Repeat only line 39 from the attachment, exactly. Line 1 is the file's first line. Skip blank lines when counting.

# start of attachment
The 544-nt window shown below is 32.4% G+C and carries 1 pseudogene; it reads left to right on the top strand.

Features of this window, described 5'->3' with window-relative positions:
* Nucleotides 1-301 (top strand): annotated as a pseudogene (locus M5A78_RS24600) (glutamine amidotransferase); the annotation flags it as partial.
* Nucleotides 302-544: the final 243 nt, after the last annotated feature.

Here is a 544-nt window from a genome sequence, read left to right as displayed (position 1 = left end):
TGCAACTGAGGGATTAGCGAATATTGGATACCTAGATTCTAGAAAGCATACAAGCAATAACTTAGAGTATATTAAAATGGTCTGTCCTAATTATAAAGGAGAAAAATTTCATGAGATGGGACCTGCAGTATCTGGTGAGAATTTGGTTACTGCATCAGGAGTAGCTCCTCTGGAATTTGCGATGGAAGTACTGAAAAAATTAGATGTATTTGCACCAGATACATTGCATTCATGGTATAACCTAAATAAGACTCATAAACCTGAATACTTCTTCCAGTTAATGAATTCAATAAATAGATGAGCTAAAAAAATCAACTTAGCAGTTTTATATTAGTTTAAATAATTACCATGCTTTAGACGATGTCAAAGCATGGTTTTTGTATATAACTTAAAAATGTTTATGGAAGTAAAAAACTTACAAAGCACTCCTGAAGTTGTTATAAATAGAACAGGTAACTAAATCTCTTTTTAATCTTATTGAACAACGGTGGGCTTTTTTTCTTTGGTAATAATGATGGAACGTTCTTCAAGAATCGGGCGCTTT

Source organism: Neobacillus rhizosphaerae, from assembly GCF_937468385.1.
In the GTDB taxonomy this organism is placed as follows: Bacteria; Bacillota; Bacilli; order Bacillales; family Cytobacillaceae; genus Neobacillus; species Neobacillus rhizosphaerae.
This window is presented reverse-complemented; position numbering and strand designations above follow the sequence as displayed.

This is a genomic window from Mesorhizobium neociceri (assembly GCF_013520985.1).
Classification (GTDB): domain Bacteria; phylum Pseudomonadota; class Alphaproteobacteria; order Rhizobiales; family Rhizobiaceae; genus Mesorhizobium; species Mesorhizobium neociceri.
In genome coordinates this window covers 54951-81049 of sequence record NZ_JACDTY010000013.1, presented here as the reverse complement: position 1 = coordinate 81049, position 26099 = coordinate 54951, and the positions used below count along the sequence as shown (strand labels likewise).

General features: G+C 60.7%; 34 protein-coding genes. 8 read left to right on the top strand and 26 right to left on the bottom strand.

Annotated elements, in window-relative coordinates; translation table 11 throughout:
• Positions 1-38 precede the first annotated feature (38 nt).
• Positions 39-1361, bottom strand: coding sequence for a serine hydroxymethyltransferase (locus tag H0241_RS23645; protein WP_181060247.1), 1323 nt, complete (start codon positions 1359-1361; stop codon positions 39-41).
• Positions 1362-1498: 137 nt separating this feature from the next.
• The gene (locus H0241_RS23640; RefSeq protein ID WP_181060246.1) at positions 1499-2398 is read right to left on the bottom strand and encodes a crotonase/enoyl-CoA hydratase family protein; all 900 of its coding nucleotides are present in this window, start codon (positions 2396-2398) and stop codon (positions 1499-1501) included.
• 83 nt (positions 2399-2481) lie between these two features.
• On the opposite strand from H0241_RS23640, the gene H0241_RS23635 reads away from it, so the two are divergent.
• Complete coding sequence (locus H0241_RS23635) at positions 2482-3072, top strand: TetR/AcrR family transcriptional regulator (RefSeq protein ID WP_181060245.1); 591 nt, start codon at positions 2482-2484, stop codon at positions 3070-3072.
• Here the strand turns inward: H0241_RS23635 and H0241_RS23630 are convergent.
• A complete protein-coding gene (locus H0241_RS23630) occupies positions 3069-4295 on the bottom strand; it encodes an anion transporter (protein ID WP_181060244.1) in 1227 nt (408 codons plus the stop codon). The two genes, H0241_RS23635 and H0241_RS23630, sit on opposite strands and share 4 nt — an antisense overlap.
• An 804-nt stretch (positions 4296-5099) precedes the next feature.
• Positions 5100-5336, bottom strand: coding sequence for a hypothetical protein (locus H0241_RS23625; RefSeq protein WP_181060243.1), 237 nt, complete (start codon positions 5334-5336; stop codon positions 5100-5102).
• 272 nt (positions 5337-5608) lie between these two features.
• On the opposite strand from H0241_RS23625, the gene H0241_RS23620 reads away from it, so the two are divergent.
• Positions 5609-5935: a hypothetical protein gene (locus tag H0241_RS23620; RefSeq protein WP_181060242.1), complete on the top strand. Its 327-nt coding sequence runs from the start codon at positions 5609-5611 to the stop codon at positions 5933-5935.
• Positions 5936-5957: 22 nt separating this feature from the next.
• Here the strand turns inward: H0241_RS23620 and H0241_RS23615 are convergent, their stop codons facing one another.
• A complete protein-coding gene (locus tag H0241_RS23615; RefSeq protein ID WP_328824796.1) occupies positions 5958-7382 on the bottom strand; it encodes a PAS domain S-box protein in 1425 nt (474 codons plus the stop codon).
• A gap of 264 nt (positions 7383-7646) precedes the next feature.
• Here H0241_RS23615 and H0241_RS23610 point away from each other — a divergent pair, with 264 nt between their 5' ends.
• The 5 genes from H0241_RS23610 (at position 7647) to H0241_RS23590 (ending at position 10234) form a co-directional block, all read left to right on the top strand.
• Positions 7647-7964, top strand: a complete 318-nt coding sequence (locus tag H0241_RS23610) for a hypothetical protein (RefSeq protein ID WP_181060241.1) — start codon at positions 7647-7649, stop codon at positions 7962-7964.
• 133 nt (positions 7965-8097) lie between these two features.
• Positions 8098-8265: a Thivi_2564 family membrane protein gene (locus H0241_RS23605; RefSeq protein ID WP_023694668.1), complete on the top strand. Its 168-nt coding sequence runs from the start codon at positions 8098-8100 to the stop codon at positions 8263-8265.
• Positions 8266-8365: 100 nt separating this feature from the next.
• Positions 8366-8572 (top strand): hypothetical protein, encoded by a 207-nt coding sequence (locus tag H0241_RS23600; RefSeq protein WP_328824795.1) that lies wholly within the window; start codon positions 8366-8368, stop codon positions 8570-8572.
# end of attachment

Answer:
• Positions 8366-8572 (top strand): hypothetical protein, encoded by a 207-nt coding sequence (locus tag H0241_RS23600; RefSeq protein WP_328824795.1) that lies wholly within the window; start codon positions 8366-8368, stop codon positions 8570-8572.